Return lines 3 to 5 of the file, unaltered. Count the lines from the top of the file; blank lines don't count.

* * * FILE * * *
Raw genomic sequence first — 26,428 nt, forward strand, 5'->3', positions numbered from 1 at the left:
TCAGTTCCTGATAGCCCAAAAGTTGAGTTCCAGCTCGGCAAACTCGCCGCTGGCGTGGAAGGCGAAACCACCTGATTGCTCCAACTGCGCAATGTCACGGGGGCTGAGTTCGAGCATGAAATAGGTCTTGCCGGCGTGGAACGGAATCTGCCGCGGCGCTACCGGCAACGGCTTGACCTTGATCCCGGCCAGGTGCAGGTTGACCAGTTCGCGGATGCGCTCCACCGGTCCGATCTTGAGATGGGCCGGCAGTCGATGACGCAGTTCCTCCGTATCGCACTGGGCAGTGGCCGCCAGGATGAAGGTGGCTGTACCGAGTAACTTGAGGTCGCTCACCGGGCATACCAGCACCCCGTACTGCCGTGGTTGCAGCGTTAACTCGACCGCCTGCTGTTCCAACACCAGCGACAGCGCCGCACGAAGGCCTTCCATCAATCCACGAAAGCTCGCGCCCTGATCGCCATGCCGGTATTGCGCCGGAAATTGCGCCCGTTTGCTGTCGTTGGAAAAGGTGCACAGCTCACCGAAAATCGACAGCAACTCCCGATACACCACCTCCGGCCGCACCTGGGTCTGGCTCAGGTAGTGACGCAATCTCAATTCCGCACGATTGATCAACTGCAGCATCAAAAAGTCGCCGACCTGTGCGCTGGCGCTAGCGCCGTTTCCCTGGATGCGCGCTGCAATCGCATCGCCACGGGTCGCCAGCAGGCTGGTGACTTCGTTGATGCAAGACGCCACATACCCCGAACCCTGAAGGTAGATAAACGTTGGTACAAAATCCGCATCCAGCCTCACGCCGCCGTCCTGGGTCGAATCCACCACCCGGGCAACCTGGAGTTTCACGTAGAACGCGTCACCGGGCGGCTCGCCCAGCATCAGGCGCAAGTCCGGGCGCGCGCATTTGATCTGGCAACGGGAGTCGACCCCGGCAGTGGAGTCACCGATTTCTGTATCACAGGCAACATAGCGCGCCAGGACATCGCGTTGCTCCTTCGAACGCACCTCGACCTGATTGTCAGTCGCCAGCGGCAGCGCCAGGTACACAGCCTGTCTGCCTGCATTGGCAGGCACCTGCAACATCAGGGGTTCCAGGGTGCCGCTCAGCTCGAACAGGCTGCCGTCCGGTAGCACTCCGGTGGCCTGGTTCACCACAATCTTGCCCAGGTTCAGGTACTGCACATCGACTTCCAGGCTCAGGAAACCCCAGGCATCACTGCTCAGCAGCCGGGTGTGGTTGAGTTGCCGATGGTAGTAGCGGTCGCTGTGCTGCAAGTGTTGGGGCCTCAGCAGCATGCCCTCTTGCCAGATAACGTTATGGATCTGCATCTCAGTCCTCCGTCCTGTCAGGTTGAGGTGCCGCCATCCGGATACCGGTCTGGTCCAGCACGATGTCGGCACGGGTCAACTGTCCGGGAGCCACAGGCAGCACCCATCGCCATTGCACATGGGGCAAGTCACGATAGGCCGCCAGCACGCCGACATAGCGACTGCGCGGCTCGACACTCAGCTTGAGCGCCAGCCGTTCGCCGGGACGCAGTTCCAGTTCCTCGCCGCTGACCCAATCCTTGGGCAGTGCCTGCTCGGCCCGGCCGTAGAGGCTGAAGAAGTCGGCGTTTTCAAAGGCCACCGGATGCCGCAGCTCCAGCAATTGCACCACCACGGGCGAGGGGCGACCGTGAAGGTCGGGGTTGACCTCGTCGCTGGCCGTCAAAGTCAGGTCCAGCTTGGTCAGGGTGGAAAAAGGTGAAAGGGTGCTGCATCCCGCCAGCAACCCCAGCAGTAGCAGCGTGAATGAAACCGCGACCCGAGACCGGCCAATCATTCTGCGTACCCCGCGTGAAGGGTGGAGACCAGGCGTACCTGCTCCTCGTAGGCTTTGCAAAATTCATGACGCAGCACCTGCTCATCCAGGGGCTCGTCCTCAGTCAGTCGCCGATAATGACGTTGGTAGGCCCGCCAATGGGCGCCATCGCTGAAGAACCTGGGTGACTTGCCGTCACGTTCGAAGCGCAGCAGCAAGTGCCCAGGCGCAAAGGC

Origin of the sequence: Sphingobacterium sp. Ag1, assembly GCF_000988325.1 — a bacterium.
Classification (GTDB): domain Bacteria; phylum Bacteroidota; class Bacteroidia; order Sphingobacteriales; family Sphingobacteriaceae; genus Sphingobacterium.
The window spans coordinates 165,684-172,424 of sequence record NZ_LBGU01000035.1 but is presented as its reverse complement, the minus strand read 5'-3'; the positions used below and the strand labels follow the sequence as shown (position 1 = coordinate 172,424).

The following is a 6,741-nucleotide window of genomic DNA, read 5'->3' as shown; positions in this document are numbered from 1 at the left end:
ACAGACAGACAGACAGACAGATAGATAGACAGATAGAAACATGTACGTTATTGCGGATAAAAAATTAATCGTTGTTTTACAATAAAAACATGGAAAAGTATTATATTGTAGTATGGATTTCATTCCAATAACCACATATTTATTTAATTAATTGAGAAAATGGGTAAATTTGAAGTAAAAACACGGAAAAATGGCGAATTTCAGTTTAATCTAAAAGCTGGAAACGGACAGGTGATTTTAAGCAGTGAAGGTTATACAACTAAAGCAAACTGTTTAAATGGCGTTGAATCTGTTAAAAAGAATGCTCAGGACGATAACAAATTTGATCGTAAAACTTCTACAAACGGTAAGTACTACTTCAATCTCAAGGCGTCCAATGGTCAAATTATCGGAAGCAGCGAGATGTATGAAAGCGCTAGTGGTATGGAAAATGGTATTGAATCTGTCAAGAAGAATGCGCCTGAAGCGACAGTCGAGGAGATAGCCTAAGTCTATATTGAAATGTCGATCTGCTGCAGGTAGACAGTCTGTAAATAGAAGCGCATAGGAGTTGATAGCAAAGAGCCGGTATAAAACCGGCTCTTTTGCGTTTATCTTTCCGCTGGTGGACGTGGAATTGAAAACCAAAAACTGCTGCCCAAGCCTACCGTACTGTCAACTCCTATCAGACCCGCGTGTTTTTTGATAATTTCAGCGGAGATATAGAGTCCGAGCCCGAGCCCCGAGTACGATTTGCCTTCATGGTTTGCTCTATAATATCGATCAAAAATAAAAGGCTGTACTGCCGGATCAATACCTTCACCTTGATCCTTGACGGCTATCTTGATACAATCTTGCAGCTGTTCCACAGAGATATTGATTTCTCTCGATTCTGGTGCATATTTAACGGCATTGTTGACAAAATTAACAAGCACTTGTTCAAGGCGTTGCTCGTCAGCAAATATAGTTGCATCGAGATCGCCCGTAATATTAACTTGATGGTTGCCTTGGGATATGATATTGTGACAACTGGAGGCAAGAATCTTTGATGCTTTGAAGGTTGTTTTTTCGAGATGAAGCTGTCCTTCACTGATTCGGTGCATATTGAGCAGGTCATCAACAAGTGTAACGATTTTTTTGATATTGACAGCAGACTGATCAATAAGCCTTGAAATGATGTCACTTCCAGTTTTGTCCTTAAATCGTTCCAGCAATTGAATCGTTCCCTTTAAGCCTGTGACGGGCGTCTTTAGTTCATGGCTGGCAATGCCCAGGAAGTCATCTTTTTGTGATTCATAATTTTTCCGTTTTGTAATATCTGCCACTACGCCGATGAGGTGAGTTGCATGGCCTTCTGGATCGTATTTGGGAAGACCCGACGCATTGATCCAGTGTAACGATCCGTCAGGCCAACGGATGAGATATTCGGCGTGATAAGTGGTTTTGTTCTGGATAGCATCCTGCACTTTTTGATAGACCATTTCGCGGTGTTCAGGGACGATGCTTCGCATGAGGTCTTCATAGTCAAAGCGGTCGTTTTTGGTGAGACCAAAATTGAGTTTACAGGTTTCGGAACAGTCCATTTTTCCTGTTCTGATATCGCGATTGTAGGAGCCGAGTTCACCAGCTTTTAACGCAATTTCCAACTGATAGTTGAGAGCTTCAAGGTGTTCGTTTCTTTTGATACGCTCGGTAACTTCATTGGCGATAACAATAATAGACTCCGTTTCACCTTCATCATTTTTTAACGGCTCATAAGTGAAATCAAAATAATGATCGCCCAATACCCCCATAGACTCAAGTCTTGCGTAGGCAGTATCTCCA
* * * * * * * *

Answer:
Origin of the sequence: Sphingobacterium sp. Ag1, assembly GCF_000988325.1 — a bacterium.
Classification (GTDB): domain Bacteria; phylum Bacteroidota; class Bacteroidia; order Sphingobacteriales; family Sphingobacteriaceae; genus Sphingobacterium.
The window spans coordinates 165,684-172,424 of sequence record NZ_LBGU01000035.1 but is presented as its reverse complement, the minus strand read 5'-3'; the positions used below and the strand labels follow the sequence as shown (position 1 = coordinate 172,424).